If you purchased a wristband, T-shirt, vendor spot or even just a beer at this year’s AthFest, the profits from your purchases will finance children’s music and arts education in Athens-Clarke County.
The annual music and arts festival channels funds toward programs that benefit kids grades K-8.
AthFest Educates, the nonprofit that hosts AthFest and the AthHalf marathon every year, gives its profits from the events away through annual grants. The grants are given out in October to select educators who meet the application requirements. Applicants must provide information for their proposed project and its estimated cost.
All applicants have a chance to be given up to $5,000 for a project of their creation, and during the 2017-18 grant cycle, the AthFest Educates awarded more than $28,000 to 10 recipients.
Many beneficiaries are educators who could not otherwise afford such expenses. While every school has at least one fine arts teacher, budgeting for fine arts changes yearly, Chief Financial Officer of Clarke County School District Larry Hammel said.
“That’s the other problem, you never know [how much] you’re going to have,” said Sarah Parido, music teacher at Burney-Harris-Lyons Middle School and a 2017-18 grant recipient.
Annual budgets are typically spent on necessities like equipment repair or general supplies.
Grants, however, provide an opportunity for educators to create new programs or enhance existing ones, something they could not typically do without pulling from their own pockets.
Every penny counts
Parido was awarded a grant of $2,454 from AthFest Educates this past year to purchase 15 new acoustic guitars, along with accompanying bags and stands for her eighth grade music class. The guitar program previously had about 20 used guitars. Parido said introducing the new instruments allowed more students to play.
“Most of our students can’t afford to have their own, so if they didn’t have one provided by the school for free, then they just wouldn’t be able to participate in music,” Parido said.
At most of the schools where teachers received 2017-18 grants, 92 percent of students qualify for free or reduced meals, according to the Georgia Department of Education in 2018.
Melanie Powers, music teacher at Whitehead Road Elementary School, said her class could not have normally afforded the 21 tubano drums that were purchased with an AthFest Educates grant of around $4,000.
Athens is a musical place, and these students really deserve to have that in their lives. - Sarah Parido, music teacher at Burney-Harris-Lyons Middle School and 2017-18 grant recipient.
Powers used the drums to establish an African drumming program in hopes of improving students’ literacy, coordination and self-esteem using methods like asking students to create drumming beats from syllables.
“Music is a real level playing field,” Powers said. “The kids that don’t always excel academically sometimes are the absolute best performers in music.”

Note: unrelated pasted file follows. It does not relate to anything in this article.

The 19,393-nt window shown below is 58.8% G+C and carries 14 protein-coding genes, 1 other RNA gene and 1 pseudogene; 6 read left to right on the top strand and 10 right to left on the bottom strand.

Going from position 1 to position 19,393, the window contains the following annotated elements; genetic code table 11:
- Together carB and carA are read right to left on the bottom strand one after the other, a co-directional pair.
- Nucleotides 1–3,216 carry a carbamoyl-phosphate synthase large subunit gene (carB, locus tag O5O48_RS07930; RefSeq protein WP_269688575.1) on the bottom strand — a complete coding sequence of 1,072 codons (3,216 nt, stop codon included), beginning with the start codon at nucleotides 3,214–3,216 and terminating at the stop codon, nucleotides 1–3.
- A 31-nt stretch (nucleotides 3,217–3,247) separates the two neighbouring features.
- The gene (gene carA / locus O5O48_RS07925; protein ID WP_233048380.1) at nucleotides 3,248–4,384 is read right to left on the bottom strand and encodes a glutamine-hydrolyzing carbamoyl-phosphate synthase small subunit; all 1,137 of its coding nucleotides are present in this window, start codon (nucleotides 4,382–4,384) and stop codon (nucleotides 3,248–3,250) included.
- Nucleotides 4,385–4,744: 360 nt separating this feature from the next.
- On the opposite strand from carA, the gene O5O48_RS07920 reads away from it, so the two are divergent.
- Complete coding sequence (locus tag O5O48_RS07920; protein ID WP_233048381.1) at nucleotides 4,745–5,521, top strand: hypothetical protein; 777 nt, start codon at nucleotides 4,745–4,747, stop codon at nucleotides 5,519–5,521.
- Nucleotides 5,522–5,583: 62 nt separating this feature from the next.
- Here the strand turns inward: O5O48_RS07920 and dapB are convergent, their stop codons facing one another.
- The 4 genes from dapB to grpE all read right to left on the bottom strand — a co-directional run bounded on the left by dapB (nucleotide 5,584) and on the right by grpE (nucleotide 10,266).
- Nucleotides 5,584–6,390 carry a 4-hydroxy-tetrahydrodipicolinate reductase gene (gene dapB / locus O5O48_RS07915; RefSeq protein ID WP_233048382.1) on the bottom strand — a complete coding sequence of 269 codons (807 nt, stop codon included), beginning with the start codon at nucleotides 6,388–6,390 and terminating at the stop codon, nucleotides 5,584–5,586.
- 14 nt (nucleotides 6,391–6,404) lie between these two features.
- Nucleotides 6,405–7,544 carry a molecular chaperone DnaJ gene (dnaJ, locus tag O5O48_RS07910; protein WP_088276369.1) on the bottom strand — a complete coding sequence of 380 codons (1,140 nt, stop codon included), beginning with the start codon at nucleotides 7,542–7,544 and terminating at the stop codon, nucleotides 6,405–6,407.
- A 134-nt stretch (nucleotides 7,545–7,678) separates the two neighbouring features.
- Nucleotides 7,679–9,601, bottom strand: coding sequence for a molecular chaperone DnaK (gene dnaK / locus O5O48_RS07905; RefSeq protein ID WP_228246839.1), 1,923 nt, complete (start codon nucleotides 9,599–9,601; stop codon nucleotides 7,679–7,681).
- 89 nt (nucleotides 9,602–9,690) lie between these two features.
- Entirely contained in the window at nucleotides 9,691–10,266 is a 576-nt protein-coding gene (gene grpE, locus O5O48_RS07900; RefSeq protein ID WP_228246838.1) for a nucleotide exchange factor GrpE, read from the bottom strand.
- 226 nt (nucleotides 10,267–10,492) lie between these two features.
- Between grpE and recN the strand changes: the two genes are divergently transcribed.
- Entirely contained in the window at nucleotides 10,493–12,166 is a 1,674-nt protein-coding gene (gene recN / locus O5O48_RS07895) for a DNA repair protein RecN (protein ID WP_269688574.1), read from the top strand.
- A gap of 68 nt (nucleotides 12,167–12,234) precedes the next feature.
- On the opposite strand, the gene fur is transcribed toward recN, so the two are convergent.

The brand-new drums provided are the kind of long-lasting equipment music teachers need, Powers said. She plans on applying for future AthFest Educates grants, as does Parido.
Dan Smith, an art teacher at Barnett Shoals Elementary School, has been a public school teacher for about 20 years and at Barnett Shoals for the past two. He received a $1,147 grant from AthFest Educates and used it to bring local watercolor painter Jamie Calkin to his fifth grade classroom.
The students had the chance to produce artwork that will be incorporated into a larger “legacy” project, Smith said.
“That’s something you can do with art, you make an artwork and you leave a little bit of yourself around the world when it’s displayed. [Students] get to be part of that,” Smith said.
Smith was also the recipient of a 2014-15 grant when he taught at New Gaines Elementary School. Smith brought in local artist Patrick Dean to assist in a comic book creation activity with his fourth grade class.
Art teacher at Winterville Elementary School Carlin Brownlee took a different approach in her grant project, using an app to let her students create stop motion videos. The $4,213 grant went toward purchasing 12 iPads, as well as cases and modeling clay for her fourth and fifth grade classes, she said.
“Kids are just drawn to technology,” Brownlee said. “Maybe sometimes a little bit too much, but it is the world we live in. They love it, and it’s just such a cool connection to a real world art career.”
Festivals for funding
The selection process for grant recipients is determined by the AthFest Educates Grants Committee, using a rubric to score project proposals. Applicants with the highest scores receive grants.
AthFest is “not a huge money maker,” said Rachel Allen, media representative for AthFest Educates. Costs include paying the bands, renting equipment and hiring people for set up, Allen said.
In 2016, the festival costed approximately $200,000 to put on and raised almost $15,000 in profits, a “great year” according to Allen. The goal is that this amount, combined with the profits from AthHalf, will raise $50,000, which AthFest Educates says is the average amount of grant money.
The profits from this years festival have not yet been calculated.
While many recipients are music or art teachers, educators in any school subject, as well as local nonprofits and government agencies, can apply, as long as they propose a project centered around music and art. Guidelines for the project are left up to the applicant.
Regardless of who receives the grants, Parido believes providing these new opportunities for students in fine arts programs is vital for their future growth and that of the community.
“Athens is a musical place, and these students really deserve to have that in their lives,” Parido said. “I will definitely not stop applying.”